*k*.

Synthetic example for three probability vectors \({\mathbf {p}}\) sharing a same MP value occurring for category \(c_1\) and remaining probabilities that are evenly distributed over an increasing number of categories *k*

| \(p_1\) | \(p_2\) | \(p_3\) | \(p_4\) | \(E[D(i\vert \vert i^*)]\) |
---|---|---|---|---|---|

2 | \(\frac{1}{2}\) | \(\frac{1}{2}\) | – | – | 0 |

3 | \(\frac{1}{2}\) | \(\frac{1}{4}\) | \(\frac{1}{4}\) | – | 0.6931 |

4 | \(\frac{1}{2}\) | \(\frac{1}{6}\) | \(\frac{1}{6}\) | \(\frac{1}{6}\) | 1.0986 |

### 2.3 Categories with null probabilities

Synthetic example for two probability vectors \({\mathbf {p}}\) sharing the same MP value occurring for category \(c_1\)

| \(p_1\) | \(p_2\) | \(p_3\) | \(p_4\) | \({\mathcal {L}}(p_{i^*})\) | \(E[D(i\vert \vert i^*)]\) | \({\mathcal {U}}(p_{i^*})\) |
---|---|---|---|---|---|---|---|

3 | 0.6 | 0.2 | 0.2 | – | 0.4055 | 1.0986 | 1.0986 |

4 | 0.6 | 0.2 | 0.2 | 0 | 0.4055 | 1.0986 | 1.5041 |

This also emphasizes that, as soon as one wants to compare classifiers over a distinct number of categories, the value for \(E[D(i\vert \vert i^*)]\) cannot be interpreted as is without referencing it to the way \(E[D(i\vert \vert i^*)]\) is located with respect to the corresponding upper bound (the lower bound remaining the same as it does not depend on *k*). It will be shown a little bit further that a way of accounting for this relative location of \(E[D(i\vert \vert i^*)]\) is through the use of an “upper bound equivalent probability”.

### 2.4 Negative values for \(E[D(i\vert \vert i^*)]\)

### 2.5 Equivalent reference probability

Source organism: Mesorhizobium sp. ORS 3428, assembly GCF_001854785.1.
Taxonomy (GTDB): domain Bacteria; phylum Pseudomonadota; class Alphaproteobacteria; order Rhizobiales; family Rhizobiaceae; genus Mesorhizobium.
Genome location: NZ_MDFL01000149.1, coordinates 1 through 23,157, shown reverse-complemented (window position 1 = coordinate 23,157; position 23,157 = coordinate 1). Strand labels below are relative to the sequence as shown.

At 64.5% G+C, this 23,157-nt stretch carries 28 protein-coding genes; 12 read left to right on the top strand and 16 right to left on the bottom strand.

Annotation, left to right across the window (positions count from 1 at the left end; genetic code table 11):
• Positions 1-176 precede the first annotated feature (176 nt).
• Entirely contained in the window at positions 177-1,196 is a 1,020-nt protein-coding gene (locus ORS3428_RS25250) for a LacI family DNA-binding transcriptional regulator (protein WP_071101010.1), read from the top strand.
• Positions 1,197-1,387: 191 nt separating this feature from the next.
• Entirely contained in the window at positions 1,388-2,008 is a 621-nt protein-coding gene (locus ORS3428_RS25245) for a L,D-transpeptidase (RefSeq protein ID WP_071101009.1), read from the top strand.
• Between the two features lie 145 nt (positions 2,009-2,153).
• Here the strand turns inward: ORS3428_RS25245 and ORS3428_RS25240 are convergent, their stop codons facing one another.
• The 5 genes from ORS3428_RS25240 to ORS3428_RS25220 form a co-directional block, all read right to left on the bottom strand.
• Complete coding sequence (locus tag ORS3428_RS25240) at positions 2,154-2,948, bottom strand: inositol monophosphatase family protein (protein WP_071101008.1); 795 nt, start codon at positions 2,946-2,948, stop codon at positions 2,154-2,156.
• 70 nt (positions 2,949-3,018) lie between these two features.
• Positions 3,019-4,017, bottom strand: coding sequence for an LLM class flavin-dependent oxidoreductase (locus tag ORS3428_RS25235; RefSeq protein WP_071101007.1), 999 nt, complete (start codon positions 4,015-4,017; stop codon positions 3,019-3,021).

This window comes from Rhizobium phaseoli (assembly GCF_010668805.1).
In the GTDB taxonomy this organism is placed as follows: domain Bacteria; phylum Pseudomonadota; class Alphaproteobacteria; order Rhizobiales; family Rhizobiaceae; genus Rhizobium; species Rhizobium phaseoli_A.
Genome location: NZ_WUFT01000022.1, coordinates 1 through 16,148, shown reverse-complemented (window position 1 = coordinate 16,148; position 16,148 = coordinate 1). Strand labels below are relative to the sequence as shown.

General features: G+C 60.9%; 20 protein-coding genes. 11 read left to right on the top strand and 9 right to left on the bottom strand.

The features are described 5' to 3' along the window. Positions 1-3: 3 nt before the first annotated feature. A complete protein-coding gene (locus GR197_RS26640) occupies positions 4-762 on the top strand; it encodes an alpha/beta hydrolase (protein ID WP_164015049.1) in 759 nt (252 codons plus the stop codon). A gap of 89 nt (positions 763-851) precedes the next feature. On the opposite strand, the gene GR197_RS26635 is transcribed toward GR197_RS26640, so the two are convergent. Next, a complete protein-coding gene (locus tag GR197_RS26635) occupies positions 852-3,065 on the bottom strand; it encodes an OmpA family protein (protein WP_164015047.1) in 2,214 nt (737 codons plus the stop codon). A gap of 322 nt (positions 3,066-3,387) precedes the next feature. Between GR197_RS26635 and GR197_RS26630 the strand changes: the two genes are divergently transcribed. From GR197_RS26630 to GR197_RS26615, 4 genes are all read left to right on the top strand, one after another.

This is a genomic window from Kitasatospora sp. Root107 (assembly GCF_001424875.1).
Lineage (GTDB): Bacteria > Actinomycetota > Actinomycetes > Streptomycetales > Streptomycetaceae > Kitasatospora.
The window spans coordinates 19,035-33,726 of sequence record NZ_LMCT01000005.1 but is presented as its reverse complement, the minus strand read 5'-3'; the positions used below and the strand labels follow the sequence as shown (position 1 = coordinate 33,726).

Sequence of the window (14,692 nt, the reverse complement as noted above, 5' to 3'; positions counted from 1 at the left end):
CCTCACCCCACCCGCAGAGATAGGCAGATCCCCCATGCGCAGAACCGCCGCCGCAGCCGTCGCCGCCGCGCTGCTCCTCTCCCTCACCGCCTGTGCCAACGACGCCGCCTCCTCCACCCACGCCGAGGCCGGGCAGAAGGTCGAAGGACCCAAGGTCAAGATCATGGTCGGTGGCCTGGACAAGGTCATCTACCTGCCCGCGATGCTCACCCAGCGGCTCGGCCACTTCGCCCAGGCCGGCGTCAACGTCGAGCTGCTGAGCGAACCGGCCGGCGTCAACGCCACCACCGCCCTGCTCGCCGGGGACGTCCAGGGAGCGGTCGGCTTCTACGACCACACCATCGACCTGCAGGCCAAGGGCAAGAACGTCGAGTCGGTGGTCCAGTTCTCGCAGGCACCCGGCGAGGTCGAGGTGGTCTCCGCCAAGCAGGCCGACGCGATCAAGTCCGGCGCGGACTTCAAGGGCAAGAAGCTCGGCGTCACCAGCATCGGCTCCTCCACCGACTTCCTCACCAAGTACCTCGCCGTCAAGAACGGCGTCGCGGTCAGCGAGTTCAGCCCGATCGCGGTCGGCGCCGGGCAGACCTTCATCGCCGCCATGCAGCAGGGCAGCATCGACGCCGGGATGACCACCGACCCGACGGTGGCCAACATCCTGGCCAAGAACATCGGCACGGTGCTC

*k*of categories. Its values are necessarily lying in the interval \([{\mathcal {L}}(p_{i^*},k),{\mathcal {U}}(p_{i^*},k)]\), so that for any probability vectors \({\mathbf {p}}\) and a chosen reference category \(c_{i^*}\) one can see how the corresponding value \(E[D(i\vert \vert i^*)]\) is close or far from these lower and upper bounds. However, for people used to deal with probabilities, the interpretation of the \(E[D(i\vert \vert i^*)]\) values are made more difficult due to the fact that both \({\mathcal {L}}(p_{i^*})\) and \({\mathcal {U}}(p_{i^*},k)\) are unbounded. Indeed, both from Eqs. (15) and (17) along with Fig. 3, it is clear that

*k*leads to the result

*a*). Solving for \(p^*\) using Eq. (22) leads to the result \(p^*=0.5\). Accordingly, the probability vector in (

*b*) where \(p_1=p^*=0.5\) can be viewed as an equivalent case, in the sense that it has the same \(E[D(i\vert \vert i^*)]\) value but this value now corresponds to the upper bound when \(c_1\) is chosen as the reference category (note however that any permutation of the probabilities in (

*b*) would lead to the same result as long as the same probability value is used for the reference category, of course, so that \(p^*\) is not intended to be associated with any specific category). Focusing now on the graphic representation of this equivalence between \(E[D(i\vert \vert i^*)]\) and \(p^*\) as given in Fig. 4, it can be seen that looking for the value of \(p^*\) is done by moving horizontally leftwards from the point \((p_{i^*},E[D(i\vert \vert i^*)])\) up to the curve corresponding to the upper bound \({\mathcal {U}}(p^*,k)]\), making also clear that the result \(p^*\le p_{i^*}\) necessarily holds true. Clearly too, the closer \(E[D(i\vert \vert i^*)])\) is from the upper bound \({\mathcal {U}}(p_{i^*},k)]\), the closer \(p^*\) will be from \(p_{i^*}\).